On Friday, the UK’s tax authority, Her Majesty’s Revenue and Customs (HMRC), released an updated policy on cryptoasset taxation.
The lengthy paper is a complement to its previous guidelines and explains to businesses and sole traders how it will tax transactions involving cryptoasset ‘exchange tokens’ moving forward.
Of particular note is the fact that “HMRC does not consider exchange tokens to be money”.
HMRC specifies exchange tokens only
This new update contains guidelines pertaining to exchange tokens only, such as Bitcoin or Ether, which are not considered to be money by HMRC. The tax authority also states that exchange tokens are not considered as “stock or marketable securities”, which means that they are largely exempt from stamp taxes.
“HMRC does not consider transfers of exchange tokens to be land transactions. This means that Stamp Duty Land Tax will not be payable on such transfers.”
While the HMRC guidelines apply only to exchange tokens, further guidelines are expected in relation to security tokens and utility tokens in the near future. The UK authority also stated that the “cryptoassets sector is fast-moving and developing all the time”. Therefore, taxation regulation will be continually evolving as well.
How will cryptoassets be taxed in the UK?
In the UK, HMRC treats the holding of cryptoassets by individuals as personal investments. This means that they are liable to pay capital gains tax when they convert their tokens to fiat or other tokens.
Moreover, companies (and sole traders) dealing with exchange tokens are liable to pay various different taxes on them. The paper describes such activities as buying and selling exchange tokens, swapping tokens for other cryptoassets, mining, and providing goods and services for exchange tokens.
These actions are all likely to be subject to one or more of the following:
- Capital gains tax
- Corporation tax
- Income tax
- National Insurance contributions
- Stamp taxes
The amount of tax will depend on the number of cryptoassets in question. All transactions must be declared annually either through a self-assessment tax return for sole traders or a company tax return.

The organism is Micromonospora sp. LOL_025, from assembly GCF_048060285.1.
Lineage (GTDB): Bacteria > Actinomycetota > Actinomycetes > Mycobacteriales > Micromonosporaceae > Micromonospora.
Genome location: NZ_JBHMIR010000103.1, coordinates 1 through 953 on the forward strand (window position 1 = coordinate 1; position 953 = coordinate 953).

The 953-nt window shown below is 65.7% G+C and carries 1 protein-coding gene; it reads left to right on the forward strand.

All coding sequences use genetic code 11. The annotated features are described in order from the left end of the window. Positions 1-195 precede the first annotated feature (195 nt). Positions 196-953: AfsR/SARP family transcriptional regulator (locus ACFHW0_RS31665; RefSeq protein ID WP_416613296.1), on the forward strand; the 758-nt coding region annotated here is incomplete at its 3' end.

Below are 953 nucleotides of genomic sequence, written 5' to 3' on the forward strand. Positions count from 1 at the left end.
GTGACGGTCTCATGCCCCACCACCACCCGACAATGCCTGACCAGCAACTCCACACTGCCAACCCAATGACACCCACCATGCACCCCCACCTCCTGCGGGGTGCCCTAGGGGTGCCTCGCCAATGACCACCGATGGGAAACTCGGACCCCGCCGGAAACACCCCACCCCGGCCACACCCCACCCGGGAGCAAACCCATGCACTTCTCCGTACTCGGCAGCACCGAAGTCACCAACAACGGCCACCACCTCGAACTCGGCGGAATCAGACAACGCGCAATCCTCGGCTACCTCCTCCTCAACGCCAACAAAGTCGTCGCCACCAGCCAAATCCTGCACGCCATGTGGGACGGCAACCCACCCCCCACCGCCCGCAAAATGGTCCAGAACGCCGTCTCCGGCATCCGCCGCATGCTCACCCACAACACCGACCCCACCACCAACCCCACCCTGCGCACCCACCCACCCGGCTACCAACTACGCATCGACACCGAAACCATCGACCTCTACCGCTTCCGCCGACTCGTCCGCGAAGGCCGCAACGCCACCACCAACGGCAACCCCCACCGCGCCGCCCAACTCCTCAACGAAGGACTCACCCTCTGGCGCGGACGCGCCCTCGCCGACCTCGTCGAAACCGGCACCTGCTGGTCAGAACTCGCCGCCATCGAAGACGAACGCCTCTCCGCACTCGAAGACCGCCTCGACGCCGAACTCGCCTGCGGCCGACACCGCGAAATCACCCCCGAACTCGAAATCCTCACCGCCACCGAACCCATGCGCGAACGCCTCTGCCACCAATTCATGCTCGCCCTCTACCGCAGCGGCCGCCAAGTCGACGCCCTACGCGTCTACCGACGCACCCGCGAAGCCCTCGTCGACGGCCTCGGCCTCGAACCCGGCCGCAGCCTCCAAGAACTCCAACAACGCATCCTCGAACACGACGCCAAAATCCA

If you receive your wages in exchange tokens, you must pay income tax and National Insurance contributions.
Keep your transaction records up to date
If you earn, trade, or hold exchange tokens, you’ll need to get good at keeping your transaction records up to date. Moreover, simply noting the value in its token denomination is not sufficient.
HMRC requires all UK businesses (and sole traders) to keep records of cryptocurrency transactions in pounds sterling. This entails applying a “valuation methodology” for these transactions.
So, even in the case where you exchange your tokens for another asset that is not GBP, you must apply an appropriate exchange rate to convert the transaction to pounds sterling.
The value of all gains or losses must be converted into pounds sterling so that you can file your tax return. The authority clearly states that:
“Reasonable care needs to be taken to arrive at an appropriate valuation for the transaction using a consistent methodology. Individuals and companies must also keep records of the valuation methodology.”
You can find further information on how to carry out an appropriate conversion of profits into pounds sterling here.
With HMRC requesting information from cryptocurrency exchanges to reveal customers’ names and transaction histories this August, one thing is clear: if you haven’t been declaring your cryptoasset earnings or transactions, you’ll need to do so.
You should also seek the advice of a qualified tax accountant to assist you further in this matter.
The key takeaway from the update is that it applies solely to exchange tokens. We can expect further guidance to come soon regarding security tokens. The majority of these transactions will be free from stamp tax as HMRC doesn’t consider exchange tokens to be money.
However, beyond this fact – and the recognition that the space is evolving quickly – not much else has changed. If you are trading or earning in cryptoassets like BTC and ETH, get your record-keeping up to date and avoid your taxation liabilities at your peril.
The post What do HMRC’s new cryptocurrency taxation guidelines mean? appeared first on Coin Rivet.